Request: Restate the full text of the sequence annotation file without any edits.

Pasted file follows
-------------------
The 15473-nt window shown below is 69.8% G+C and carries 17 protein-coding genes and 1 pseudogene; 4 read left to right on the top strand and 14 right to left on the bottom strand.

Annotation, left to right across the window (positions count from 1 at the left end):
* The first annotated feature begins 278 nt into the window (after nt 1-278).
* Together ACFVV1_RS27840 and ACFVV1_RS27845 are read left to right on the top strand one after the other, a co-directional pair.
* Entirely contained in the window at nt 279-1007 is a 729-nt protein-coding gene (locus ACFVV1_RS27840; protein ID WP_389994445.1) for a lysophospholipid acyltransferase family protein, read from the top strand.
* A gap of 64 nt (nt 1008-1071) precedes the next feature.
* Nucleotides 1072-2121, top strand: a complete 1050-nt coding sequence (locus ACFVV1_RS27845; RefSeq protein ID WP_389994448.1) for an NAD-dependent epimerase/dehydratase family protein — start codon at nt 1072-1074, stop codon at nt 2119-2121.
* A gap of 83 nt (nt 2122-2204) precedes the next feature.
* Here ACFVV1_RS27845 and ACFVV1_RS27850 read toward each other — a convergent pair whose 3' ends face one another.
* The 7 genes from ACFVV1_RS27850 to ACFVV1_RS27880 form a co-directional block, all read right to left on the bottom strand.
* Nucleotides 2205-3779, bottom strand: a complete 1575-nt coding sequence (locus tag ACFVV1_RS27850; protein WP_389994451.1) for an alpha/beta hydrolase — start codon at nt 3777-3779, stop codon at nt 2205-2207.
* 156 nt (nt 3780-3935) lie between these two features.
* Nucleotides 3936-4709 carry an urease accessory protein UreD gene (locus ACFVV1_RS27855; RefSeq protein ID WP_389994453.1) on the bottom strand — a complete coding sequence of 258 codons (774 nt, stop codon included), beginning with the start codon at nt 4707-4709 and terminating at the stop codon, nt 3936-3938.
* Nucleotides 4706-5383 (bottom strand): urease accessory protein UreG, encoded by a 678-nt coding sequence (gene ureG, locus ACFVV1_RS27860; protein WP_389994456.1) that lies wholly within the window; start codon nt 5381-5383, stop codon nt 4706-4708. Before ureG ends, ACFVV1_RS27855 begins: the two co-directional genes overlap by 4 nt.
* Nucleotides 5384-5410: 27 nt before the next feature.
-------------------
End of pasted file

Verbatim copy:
The 15473-nt window shown below is 69.8% G+C and carries 17 protein-coding genes and 1 pseudogene; 4 read left to right on the top strand and 14 right to left on the bottom strand.

Annotation, left to right across the window (positions count from 1 at the left end):
* The first annotated feature begins 278 nt into the window (after nt 1-278).
* Together ACFVV1_RS27840 and ACFVV1_RS27845 are read left to right on the top strand one after the other, a co-directional pair.
* Entirely contained in the window at nt 279-1007 is a 729-nt protein-coding gene (locus ACFVV1_RS27840; protein ID WP_389994445.1) for a lysophospholipid acyltransferase family protein, read from the top strand.
* A gap of 64 nt (nt 1008-1071) precedes the next feature.
* Nucleotides 1072-2121, top strand: a complete 1050-nt coding sequence (locus ACFVV1_RS27845; RefSeq protein ID WP_389994448.1) for an NAD-dependent epimerase/dehydratase family protein — start codon at nt 1072-1074, stop codon at nt 2119-2121.
* A gap of 83 nt (nt 2122-2204) precedes the next feature.
* Here ACFVV1_RS27845 and ACFVV1_RS27850 read toward each other — a convergent pair whose 3' ends face one another.
* The 7 genes from ACFVV1_RS27850 to ACFVV1_RS27880 form a co-directional block, all read right to left on the bottom strand.
* Nucleotides 2205-3779, bottom strand: a complete 1575-nt coding sequence (locus tag ACFVV1_RS27850; protein WP_389994451.1) for an alpha/beta hydrolase — start codon at nt 3777-3779, stop codon at nt 2205-2207.
* 156 nt (nt 3780-3935) lie between these two features.
* Nucleotides 3936-4709 carry an urease accessory protein UreD gene (locus ACFVV1_RS27855; RefSeq protein ID WP_389994453.1) on the bottom strand — a complete coding sequence of 258 codons (774 nt, stop codon included), beginning with the start codon at nt 4707-4709 and terminating at the stop codon, nt 3936-3938.
* Nucleotides 4706-5383 (bottom strand): urease accessory protein UreG, encoded by a 678-nt coding sequence (gene ureG, locus ACFVV1_RS27860; protein WP_389994456.1) that lies wholly within the window; start codon nt 5381-5383, stop codon nt 4706-4708. Before ureG ends, ACFVV1_RS27855 begins: the two co-directional genes overlap by 4 nt.
* Nucleotides 5384-5410: 27 nt before the next feature.